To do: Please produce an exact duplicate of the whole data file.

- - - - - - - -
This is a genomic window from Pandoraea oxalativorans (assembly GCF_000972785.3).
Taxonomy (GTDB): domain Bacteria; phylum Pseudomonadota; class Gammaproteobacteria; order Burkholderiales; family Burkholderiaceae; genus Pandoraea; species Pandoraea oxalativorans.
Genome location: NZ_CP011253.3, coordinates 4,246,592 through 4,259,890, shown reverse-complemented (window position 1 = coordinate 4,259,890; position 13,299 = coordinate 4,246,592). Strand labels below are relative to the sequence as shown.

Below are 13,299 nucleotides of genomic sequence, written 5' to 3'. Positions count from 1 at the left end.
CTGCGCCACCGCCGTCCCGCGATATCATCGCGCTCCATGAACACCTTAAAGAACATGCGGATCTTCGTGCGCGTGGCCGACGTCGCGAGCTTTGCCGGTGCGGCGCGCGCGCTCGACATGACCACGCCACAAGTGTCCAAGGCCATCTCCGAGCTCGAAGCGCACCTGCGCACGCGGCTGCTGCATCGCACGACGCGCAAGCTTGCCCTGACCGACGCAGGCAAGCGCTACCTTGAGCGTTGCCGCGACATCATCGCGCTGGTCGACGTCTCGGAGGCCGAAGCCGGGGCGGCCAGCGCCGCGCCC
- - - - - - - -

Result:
This is a genomic window from Pandoraea oxalativorans (assembly GCF_000972785.3).
Taxonomy (GTDB): domain Bacteria; phylum Pseudomonadota; class Gammaproteobacteria; order Burkholderiales; family Burkholderiaceae; genus Pandoraea; species Pandoraea oxalativorans.
Genome location: NZ_CP011253.3, coordinates 4,246,592 through 4,259,890, shown reverse-complemented (window position 1 = coordinate 4,259,890; position 13,299 = coordinate 4,246,592). Strand labels below are relative to the sequence as shown.

Below are 13,299 nucleotides of genomic sequence, written 5' to 3'. Positions count from 1 at the left end.
CTGCGCCACCGCCGTCCCGCGATATCATCGCGCTCCATGAACACCTTAAAGAACATGCGGATCTTCGTGCGCGTGGCCGACGTCGCGAGCTTTGCCGGTGCGGCGCGCGCGCTCGACATGACCACGCCACAAGTGTCCAAGGCCATCTCCGAGCTCGAAGCGCACCTGCGCACGCGGCTGCTGCATCGCACGACGCGCAAGCTTGCCCTGACCGACGCAGGCAAGCGCTACCTTGAGCGTTGCCGCGACATCATCGCGCTGGTCGACGTCTCGGAGGCCGAAGCCGGGGCGGCCAGCGCCGCGCCC